Under the Government of Canada's uniform fiscal policy, provincial and territorial governments have the autonomy to levy property taxes. However, there is no uniform real estate tax rate across the country because Canadian real estate taxes are local taxes and rates are set by provincial or local governments based on their regional fiscal situation.
At the beginning of each year, local government fiscal governance budgets the total fiscal expenditure for the year, which is then subtracted from revenues other than Canada's property transaction tax, and the difference is the total property tax payment for the year. The real estate tax rate for the year is then calculated based on the ratio of the total taxable amount to the total assessed value of the taxable real estate in the jurisdiction. In Ontario, for example, local councils set property tax rates on an annual basis in seven categories, taking into account inflation, and provide for a low rate for resident property taxes and a high rate for operating property. In general, commercial and industrial real estate is taxed at two to three times the rate of residential real estate.
In Ontario, property taxpayers typically pay property taxes twice a year. Taxpayers usually pay only about 50 percent of the total property taxes for the year at the beginning of the year. By the middle of the year, local governments will recalculate the total remaining fiscal expenditures needed for the year to determine the amount of residual taxes that real estate taxpayers will be responsible for. Every year, the Government issues a detailed report on the collection of real estate taxes, which is open to the public and subject to public scrutiny. These practices, which are consistent with taxation and service, are well received by the people and are conducive to promoting healthy interaction and sound development of real estate tax collection and administration.
When evaluating a home, the government takes into account all factors that affect market value. The following five factors typically account for 85% of a property's value: the location of the home, the square footage of building area and usable area, the age of the building, the quality of the construction, and whether significant alterations, improvements, and additions have been made.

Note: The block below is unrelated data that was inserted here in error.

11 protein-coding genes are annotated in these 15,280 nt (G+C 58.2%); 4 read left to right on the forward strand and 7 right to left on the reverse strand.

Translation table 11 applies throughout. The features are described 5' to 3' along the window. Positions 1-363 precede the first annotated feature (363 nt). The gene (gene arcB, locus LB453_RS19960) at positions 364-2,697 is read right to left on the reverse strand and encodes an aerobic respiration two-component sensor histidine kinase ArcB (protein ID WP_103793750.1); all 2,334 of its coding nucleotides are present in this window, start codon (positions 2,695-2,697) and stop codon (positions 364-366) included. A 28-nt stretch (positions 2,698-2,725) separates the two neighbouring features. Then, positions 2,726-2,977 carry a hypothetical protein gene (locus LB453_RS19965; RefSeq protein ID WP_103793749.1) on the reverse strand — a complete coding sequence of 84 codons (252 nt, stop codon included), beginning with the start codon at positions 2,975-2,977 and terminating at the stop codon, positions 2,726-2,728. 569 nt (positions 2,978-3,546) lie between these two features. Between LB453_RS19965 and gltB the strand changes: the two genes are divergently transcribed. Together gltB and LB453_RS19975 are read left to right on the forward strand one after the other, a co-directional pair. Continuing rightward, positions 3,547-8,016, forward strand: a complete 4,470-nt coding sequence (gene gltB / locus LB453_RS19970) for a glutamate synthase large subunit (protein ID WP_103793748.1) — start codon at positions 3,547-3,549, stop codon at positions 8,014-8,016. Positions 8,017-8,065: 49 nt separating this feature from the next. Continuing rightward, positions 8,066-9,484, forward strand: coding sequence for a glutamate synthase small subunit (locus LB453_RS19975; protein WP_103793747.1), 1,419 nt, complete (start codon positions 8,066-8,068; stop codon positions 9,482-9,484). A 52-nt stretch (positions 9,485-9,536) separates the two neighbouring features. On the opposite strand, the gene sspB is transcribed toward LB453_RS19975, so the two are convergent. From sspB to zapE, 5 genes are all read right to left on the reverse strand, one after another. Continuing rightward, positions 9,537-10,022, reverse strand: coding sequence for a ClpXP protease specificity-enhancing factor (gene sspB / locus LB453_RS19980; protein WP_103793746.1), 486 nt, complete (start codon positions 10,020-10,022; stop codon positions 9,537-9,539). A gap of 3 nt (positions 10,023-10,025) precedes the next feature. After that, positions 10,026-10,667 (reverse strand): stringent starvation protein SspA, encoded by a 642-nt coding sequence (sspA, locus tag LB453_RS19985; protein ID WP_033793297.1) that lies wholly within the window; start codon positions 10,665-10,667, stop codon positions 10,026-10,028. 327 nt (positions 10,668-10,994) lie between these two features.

Other factors that affect the value of a property include the number of bathrooms, whether there is a fireplace, whether the basement has been renovated, the number/size of garages, whether there is a pool, the type of heating and air conditioning, etc. In addition, traffic patterns, proximity to street corners, proximity to golf courses, railroad subways, main roads, and the size of the surrounding green space also have an impact on property values.
The City will use the total assessed value of all properties in its jurisdiction as the tax base, but all properties do not include hospitals, schools, and churches. The tax rate is obtained by dividing the annual budget of the municipality by the tax base. Multiply your property valuation by that rate and you get what you should pay in property taxes. For example, if a municipality has a property valuation of $10,000,000 and the municipal budget for next year is $200,000, $200,000/$10,000,000 equals 0.02 or 2%. If your property is valued at $150,000, then your property taxes for next year will be $150,000 x 0.02, which is $3,000. The municipal portion is calculated by the city, while the education portion is set by the provincial government.
If you have an objection to the notice of property tax assessment you have received, you can apply for reconsideration with the municipal property assessment company. Specific contact numbers, faxes, mailing addresses, web pages, etc. are listed at the bottom of your property tax assessment notice. The reconsideration is free of charge.